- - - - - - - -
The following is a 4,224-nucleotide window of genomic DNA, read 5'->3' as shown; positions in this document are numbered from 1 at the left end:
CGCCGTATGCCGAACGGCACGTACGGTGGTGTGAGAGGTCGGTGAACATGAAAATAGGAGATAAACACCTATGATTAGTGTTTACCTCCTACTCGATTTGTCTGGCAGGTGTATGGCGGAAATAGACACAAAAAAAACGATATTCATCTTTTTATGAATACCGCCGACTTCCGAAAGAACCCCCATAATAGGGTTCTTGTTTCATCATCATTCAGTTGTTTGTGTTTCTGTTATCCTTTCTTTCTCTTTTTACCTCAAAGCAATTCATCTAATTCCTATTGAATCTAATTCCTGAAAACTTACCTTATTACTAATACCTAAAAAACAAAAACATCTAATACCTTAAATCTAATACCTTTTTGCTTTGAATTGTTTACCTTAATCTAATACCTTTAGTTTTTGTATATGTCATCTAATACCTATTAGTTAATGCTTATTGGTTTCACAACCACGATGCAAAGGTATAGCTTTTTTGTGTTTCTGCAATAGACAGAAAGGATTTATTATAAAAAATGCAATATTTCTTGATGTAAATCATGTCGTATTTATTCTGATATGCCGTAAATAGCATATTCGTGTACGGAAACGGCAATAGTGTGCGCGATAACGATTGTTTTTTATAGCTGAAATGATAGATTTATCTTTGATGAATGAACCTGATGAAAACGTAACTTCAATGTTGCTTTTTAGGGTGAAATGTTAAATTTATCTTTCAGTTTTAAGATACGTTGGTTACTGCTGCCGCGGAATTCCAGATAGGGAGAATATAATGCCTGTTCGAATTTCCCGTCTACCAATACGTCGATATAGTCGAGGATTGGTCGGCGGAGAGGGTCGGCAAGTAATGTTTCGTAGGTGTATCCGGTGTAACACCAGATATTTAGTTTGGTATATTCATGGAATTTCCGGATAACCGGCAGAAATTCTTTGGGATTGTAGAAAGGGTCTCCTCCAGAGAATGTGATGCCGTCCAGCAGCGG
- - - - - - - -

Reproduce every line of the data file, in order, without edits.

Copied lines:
The following is a 4,224-nucleotide window of genomic DNA, read 5'->3' as shown; positions in this document are numbered from 1 at the left end:
CGCCGTATGCCGAACGGCACGTACGGTGGTGTGAGAGGTCGGTGAACATGAAAATAGGAGATAAACACCTATGATTAGTGTTTACCTCCTACTCGATTTGTCTGGCAGGTGTATGGCGGAAATAGACACAAAAAAAACGATATTCATCTTTTTATGAATACCGCCGACTTCCGAAAGAACCCCCATAATAGGGTTCTTGTTTCATCATCATTCAGTTGTTTGTGTTTCTGTTATCCTTTCTTTCTCTTTTTACCTCAAAGCAATTCATCTAATTCCTATTGAATCTAATTCCTGAAAACTTACCTTATTACTAATACCTAAAAAACAAAAACATCTAATACCTTAAATCTAATACCTTTTTGCTTTGAATTGTTTACCTTAATCTAATACCTTTAGTTTTTGTATATGTCATCTAATACCTATTAGTTAATGCTTATTGGTTTCACAACCACGATGCAAAGGTATAGCTTTTTTGTGTTTCTGCAATAGACAGAAAGGATTTATTATAAAAAATGCAATATTTCTTGATGTAAATCATGTCGTATTTATTCTGATATGCCGTAAATAGCATATTCGTGTACGGAAACGGCAATAGTGTGCGCGATAACGATTGTTTTTTATAGCTGAAATGATAGATTTATCTTTGATGAATGAACCTGATGAAAACGTAACTTCAATGTTGCTTTTTAGGGTGAAATGTTAAATTTATCTTTCAGTTTTAAGATACGTTGGTTACTGCTGCCGCGGAATTCCAGATAGGGAGAATATAATGCCTGTTCGAATTTCCCGTCTACCAATACGTCGATATAGTCGAGGATTGGTCGGCGGAGAGGGTCGGCAAGTAATGTTTCGTAGGTGTATCCGGTGTAACACCAGATATTTAGTTTGGTATATTCATGGAATTTCCGGATAACCGGCAGAAATTCTTTGGGATTGTAGAAAGGGTCTCCTCCAGAGAATGTGATGCCGTCCAGCAGCGG